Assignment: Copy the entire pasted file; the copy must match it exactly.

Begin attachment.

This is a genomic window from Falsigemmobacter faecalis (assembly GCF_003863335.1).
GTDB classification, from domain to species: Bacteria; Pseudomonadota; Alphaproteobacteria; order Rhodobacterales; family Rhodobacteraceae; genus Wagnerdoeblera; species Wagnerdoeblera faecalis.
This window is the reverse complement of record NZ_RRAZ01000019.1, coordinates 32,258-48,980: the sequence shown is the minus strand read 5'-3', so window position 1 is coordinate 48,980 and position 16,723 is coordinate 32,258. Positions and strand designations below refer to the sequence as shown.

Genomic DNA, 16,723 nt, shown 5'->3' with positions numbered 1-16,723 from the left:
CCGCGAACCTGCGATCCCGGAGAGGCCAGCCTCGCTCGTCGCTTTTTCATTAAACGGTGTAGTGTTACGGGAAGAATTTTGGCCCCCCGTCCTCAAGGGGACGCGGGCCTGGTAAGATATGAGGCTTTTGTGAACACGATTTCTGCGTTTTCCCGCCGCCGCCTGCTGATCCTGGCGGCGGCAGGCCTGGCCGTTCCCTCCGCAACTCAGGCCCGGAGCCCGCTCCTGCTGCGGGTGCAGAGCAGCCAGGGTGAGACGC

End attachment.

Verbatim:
This is a genomic window from Falsigemmobacter faecalis (assembly GCF_003863335.1).
GTDB classification, from domain to species: Bacteria; Pseudomonadota; Alphaproteobacteria; order Rhodobacterales; family Rhodobacteraceae; genus Wagnerdoeblera; species Wagnerdoeblera faecalis.
This window is the reverse complement of record NZ_RRAZ01000019.1, coordinates 32,258-48,980: the sequence shown is the minus strand read 5'-3', so window position 1 is coordinate 48,980 and position 16,723 is coordinate 32,258. Positions and strand designations below refer to the sequence as shown.

Genomic DNA, 16,723 nt, shown 5'->3' with positions numbered 1-16,723 from the left:
CCGCGAACCTGCGATCCCGGAGAGGCCAGCCTCGCTCGTCGCTTTTTCATTAAACGGTGTAGTGTTACGGGAAGAATTTTGGCCCCCCGTCCTCAAGGGGACGCGGGCCTGGTAAGATATGAGGCTTTTGTGAACACGATTTCTGCGTTTTCCCGCCGCCGCCTGCTGATCCTGGCGGCGGCAGGCCTGGCCGTTCCCTCCGCAACTCAGGCCCGGAGCCCGCTCCTGCTGCGGGTGCAGAGCAGCCAGGGTGAGACGC